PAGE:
During the discovery hearing,2 Paynter acknowledged that: on December 23, 1985, three days after the jury had awarded the $2,100,000 verdict in Miami's favor, he had closed his bank account by withdrawing $111,865.88; after paying his personal bills, he lost between $60,000 and $70,000 gambling in Las Vegas; he closed his law office on February 12, 1986 at which time many records were destroyed; and that he had no significant accounts receivable. Although our transcript of the March 19, 1986, hearing is incomplete, Paynter's responses during the hearing indicate that he did not have any significant assets.


On March 28, 1986, a hearing was held on Miami's motion for reconsideration of Paynter's requested stay. After a brief hearing, an order was entered by the court on April 30, 1986. The order provided in part:


The stay of execution herein ordered shall be and is expressly conditioned upon Defendants' compliance with the following events and conditions:


a. Defendants, through American Home Assurance Company, shall within five (5) days of the date of this Order, post and file with the Clerk of this Court the sum of $500,000....


b. Richard T. Paynter, Jr. shall submit to all reasonable post-judgment discovery pursuant to Rule 69 of the Federal Rules of Civil Procedure.


c. Pending the time required for an appeal of the judgment in this matter, Defendant Richard T. Paynter, Jr. shall not sell, transfer, convey, encumber, pledge or in any other manner, other than is reasonably necessary for purposes of providing for his cost of living and practicing or engaging in a profession or occupation, dissipate any asset or assets ... or any other things or right of any value whatsoever.


(R., Vol. I, Def's Exh. B, pp. 1-2).


On appeal, Miami contends that Rule 62(d) requires a supersedeas bond for the full amount of a judgment as a condition for a stay of execution absent extraordinary circumstances and that the district court abused its discretion in granting the stay of execution.

Rule 62(d) provides:


When an appeal is taken the appellant by giving a supersedeas bond may obtain a stay.... The bond may be given at or after the time of filing the notice of appeal or of procuring the order allowing the appeal, as the case may be. The stay is effective when the supersedeas bond is approved by the court.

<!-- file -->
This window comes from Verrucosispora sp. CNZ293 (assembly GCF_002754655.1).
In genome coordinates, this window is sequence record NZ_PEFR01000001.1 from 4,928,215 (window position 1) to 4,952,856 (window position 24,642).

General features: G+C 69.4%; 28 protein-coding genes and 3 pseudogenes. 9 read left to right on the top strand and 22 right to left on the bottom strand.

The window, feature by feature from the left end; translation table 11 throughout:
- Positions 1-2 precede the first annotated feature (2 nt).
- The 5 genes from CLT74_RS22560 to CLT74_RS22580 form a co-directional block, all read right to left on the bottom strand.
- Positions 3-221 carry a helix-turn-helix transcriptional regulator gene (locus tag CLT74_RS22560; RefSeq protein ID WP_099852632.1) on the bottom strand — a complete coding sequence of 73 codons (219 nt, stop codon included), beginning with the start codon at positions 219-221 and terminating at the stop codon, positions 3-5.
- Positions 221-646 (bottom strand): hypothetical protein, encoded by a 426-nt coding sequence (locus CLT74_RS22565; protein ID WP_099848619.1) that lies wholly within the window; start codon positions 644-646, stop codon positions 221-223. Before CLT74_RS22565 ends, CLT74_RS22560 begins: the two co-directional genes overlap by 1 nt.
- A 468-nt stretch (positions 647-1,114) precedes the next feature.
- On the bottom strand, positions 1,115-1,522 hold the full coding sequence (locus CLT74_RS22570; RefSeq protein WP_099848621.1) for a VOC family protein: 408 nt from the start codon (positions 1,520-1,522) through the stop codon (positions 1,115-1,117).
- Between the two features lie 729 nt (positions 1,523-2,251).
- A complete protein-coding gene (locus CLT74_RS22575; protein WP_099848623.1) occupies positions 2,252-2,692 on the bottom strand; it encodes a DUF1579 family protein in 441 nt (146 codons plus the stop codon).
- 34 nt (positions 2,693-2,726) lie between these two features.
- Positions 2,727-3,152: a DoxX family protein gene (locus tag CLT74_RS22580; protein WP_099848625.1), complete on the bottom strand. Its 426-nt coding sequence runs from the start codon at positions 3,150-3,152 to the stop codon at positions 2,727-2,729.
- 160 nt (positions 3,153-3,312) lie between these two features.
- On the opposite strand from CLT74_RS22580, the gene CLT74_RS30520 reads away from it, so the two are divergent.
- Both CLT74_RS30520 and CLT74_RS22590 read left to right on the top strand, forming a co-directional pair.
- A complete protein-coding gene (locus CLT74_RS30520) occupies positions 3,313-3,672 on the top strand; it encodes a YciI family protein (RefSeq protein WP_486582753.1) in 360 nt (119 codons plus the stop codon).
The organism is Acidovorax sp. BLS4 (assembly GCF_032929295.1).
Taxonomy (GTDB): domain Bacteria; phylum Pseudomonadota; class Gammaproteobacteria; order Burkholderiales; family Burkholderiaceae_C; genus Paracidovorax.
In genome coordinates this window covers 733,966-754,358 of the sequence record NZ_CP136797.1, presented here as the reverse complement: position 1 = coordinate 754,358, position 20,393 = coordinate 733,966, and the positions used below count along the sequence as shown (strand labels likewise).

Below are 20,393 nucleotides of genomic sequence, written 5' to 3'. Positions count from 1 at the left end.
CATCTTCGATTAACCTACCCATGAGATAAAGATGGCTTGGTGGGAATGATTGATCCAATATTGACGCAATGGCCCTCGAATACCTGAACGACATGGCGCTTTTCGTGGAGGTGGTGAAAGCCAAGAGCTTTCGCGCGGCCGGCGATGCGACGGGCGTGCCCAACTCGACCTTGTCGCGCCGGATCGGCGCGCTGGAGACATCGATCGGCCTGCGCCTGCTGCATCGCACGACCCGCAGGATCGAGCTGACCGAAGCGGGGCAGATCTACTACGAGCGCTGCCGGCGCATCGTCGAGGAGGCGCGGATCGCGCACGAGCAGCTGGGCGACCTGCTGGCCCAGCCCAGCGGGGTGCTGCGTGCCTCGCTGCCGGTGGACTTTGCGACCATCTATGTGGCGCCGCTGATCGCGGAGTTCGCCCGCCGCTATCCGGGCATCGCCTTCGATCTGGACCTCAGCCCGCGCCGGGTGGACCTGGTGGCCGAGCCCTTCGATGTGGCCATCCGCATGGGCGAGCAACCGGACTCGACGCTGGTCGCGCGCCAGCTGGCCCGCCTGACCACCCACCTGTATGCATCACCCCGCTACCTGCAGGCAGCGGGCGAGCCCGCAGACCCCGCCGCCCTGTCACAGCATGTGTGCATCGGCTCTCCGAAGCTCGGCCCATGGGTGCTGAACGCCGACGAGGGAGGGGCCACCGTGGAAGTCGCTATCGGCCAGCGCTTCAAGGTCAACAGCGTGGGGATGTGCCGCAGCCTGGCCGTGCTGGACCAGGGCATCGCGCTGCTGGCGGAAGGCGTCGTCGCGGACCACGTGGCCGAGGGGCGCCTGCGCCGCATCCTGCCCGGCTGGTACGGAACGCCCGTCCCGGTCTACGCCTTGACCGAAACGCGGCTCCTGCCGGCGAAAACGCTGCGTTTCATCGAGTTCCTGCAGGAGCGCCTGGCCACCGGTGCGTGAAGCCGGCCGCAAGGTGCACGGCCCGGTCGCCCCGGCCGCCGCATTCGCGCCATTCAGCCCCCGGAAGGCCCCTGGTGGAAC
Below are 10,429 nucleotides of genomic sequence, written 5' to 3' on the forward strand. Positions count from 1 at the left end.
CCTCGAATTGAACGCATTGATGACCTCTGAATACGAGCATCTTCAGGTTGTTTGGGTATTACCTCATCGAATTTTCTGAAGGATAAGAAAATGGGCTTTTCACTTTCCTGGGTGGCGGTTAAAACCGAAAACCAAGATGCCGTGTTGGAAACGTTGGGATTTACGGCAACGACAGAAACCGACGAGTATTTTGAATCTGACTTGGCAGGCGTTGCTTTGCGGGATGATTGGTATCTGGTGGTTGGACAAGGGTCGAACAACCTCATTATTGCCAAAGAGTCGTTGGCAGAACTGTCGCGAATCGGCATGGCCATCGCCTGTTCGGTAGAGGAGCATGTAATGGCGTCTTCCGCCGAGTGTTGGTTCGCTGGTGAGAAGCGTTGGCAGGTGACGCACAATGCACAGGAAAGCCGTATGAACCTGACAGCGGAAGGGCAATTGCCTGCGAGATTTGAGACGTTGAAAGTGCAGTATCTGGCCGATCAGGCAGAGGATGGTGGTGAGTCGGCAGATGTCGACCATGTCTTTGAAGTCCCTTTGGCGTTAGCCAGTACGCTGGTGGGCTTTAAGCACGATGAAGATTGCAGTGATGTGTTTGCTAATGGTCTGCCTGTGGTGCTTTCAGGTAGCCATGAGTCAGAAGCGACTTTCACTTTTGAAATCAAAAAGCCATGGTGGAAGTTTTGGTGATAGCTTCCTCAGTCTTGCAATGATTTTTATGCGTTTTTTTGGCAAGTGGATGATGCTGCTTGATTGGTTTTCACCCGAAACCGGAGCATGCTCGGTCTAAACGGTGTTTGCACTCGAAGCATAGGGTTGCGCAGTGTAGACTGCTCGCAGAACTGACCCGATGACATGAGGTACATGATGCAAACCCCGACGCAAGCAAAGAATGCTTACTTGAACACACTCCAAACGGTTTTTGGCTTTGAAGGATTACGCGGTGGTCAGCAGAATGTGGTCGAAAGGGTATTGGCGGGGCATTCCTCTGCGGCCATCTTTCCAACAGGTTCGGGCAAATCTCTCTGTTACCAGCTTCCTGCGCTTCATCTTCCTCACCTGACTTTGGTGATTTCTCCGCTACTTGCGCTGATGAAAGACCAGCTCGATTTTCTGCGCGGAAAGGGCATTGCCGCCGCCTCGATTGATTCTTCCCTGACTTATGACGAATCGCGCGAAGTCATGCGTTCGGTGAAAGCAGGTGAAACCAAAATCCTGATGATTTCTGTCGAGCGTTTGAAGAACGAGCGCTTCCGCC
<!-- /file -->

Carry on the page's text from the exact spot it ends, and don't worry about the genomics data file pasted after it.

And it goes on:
Miami argues that Rule 62(d) ordinarily requires a supersedeas bond for the full amount of the judgment as a condition for stay of execution. It also acknowledges, however, that "some courts have held that Rule 62(d) does not prohibit a court, in extraordinary circumstances, from permitting an alternate form of security for a stay pending appeal." (Opening Brief of Plaintiff-Appellant at p. 4.) Miami also argues that the purpose of Rule 62(d) is to protect the successful litigant; the posting of a bond in the full amount assures a prevailing party that passage of time will not render the judgment uncollectable; and that exceptions to the rule are limited to cases in which a bond is impracticable, where adequate equivalent security is provided, and where there is a showing that the prevailing party's judgment will not be jeopardized.


Miami contends that the court abused its discretion in granting Paynter's stay of execution with a supersedeas bond of less than the full amount of its judgment when, as here, there was no objective showing that posting a bond for the full amount of the judgment was impracticable, no adequate equivalent security was provided, and the evidence clearly established that its judgment was in jeopardy.


Miami is correct in arguing that the purpose of a supersedeas bond is to secure an appellee from loss resulting from the stay of execution and that a full supersedeas bond should be the requirement in normal circumstances. See, Poplar Grove Planting and Refinery Co., Inc. v. Bache Halsey Stuart, Inc., 600 F.2d 1189, 1191 (5th Cir.1979); Federal Prescription Service, Inc. v. American Pharmaceutical Association, 636 F.2d 755, 760 (D.C.Cir.1980). District courts, however, have inherent discretionary authority in setting supersedeas bonds. In Texaco, Inc., v. Pennzoil Company, 784 F.2d 1133, 1154, 1155 (2d Cir.1986), the court stated: